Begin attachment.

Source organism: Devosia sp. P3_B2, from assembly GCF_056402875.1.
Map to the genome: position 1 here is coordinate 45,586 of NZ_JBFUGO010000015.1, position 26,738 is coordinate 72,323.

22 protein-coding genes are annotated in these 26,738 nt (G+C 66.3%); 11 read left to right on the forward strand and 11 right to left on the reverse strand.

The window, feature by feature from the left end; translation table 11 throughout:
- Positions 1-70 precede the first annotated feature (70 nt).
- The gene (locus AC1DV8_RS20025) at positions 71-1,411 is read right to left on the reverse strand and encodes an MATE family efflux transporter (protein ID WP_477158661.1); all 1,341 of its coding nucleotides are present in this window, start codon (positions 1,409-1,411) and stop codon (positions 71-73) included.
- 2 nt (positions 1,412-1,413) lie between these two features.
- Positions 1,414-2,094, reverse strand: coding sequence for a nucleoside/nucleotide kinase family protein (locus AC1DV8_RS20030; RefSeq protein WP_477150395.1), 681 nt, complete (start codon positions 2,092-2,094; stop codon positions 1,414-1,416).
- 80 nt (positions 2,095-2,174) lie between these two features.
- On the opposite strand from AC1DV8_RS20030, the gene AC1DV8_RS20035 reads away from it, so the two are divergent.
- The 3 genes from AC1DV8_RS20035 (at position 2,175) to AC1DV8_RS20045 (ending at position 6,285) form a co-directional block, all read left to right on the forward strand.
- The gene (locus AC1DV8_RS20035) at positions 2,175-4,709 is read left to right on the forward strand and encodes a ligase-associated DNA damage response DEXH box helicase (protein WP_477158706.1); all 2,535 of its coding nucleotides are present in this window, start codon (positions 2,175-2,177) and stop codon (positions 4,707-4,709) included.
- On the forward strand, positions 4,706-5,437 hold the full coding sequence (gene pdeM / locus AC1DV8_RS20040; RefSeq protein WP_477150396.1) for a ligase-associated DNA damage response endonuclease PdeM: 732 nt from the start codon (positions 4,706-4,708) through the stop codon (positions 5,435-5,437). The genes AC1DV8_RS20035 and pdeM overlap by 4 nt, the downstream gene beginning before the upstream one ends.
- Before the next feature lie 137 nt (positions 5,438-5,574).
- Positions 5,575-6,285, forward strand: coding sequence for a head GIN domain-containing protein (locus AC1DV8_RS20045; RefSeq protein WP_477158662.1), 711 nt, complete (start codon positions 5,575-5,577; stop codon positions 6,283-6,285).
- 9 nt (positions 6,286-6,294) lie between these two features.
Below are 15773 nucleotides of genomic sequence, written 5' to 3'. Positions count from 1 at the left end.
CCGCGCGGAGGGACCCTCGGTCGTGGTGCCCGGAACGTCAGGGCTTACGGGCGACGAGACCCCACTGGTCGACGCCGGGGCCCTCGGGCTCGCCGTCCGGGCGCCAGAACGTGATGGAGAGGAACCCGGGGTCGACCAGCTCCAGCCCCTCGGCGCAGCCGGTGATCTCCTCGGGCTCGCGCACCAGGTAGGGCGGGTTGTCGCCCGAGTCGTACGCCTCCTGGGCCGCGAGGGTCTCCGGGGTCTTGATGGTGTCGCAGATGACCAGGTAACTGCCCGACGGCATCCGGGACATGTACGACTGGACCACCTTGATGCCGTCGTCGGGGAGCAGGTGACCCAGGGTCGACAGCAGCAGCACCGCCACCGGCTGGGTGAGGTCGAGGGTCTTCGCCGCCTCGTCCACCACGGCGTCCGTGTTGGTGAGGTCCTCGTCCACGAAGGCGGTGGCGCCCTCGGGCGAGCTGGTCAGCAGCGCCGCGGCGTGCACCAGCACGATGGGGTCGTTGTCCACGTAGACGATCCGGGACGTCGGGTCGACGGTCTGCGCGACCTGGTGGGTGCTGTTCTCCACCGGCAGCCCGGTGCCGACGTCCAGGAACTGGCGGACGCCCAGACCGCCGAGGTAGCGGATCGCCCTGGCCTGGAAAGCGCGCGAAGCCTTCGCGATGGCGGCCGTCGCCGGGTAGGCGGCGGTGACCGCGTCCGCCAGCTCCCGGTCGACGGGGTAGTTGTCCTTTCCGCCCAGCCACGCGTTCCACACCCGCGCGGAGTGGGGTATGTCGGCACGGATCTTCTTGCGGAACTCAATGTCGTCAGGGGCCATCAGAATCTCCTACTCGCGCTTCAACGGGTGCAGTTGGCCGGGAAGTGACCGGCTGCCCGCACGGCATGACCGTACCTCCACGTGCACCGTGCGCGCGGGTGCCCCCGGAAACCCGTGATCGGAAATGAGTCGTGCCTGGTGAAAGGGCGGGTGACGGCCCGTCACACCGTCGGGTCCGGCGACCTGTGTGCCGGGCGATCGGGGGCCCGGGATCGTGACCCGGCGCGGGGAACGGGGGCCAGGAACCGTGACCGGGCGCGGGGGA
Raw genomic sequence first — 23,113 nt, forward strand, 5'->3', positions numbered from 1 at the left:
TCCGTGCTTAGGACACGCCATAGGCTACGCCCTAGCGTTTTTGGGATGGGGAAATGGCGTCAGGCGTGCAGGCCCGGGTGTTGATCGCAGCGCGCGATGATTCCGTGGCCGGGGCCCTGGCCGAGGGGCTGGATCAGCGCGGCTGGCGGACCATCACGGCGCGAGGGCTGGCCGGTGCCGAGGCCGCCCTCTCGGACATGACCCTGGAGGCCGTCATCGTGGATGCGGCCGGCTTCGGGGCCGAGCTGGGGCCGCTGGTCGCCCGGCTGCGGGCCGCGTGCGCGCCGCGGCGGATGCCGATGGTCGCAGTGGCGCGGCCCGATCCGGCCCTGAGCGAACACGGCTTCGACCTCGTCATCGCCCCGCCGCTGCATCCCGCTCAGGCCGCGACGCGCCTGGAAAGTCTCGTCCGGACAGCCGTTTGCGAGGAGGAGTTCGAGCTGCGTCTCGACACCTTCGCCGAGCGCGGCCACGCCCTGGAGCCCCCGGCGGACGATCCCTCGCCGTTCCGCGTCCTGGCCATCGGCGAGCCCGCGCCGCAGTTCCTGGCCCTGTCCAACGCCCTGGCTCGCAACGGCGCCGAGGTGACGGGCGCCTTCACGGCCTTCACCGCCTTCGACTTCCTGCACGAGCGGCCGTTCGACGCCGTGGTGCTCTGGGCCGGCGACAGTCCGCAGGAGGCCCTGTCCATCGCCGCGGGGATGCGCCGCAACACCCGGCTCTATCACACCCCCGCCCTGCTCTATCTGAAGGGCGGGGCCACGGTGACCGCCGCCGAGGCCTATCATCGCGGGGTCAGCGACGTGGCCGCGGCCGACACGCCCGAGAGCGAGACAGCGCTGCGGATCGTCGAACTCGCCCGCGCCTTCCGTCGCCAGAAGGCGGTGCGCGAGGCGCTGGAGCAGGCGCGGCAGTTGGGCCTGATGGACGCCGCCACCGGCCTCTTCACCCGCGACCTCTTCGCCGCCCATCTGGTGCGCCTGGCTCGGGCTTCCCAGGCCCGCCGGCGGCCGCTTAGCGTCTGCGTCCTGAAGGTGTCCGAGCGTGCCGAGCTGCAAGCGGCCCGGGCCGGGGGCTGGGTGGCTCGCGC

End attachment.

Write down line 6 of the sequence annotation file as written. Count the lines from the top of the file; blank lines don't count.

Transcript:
- The gene (locus AC1DV8_RS20025) at positions 71-1,411 is read right to left on the reverse strand and encodes an MATE family efflux transporter (protein ID WP_477158661.1); all 1,341 of its coding nucleotides are present in this window, start codon (positions 1,409-1,411) and stop codon (positions 71-73) included.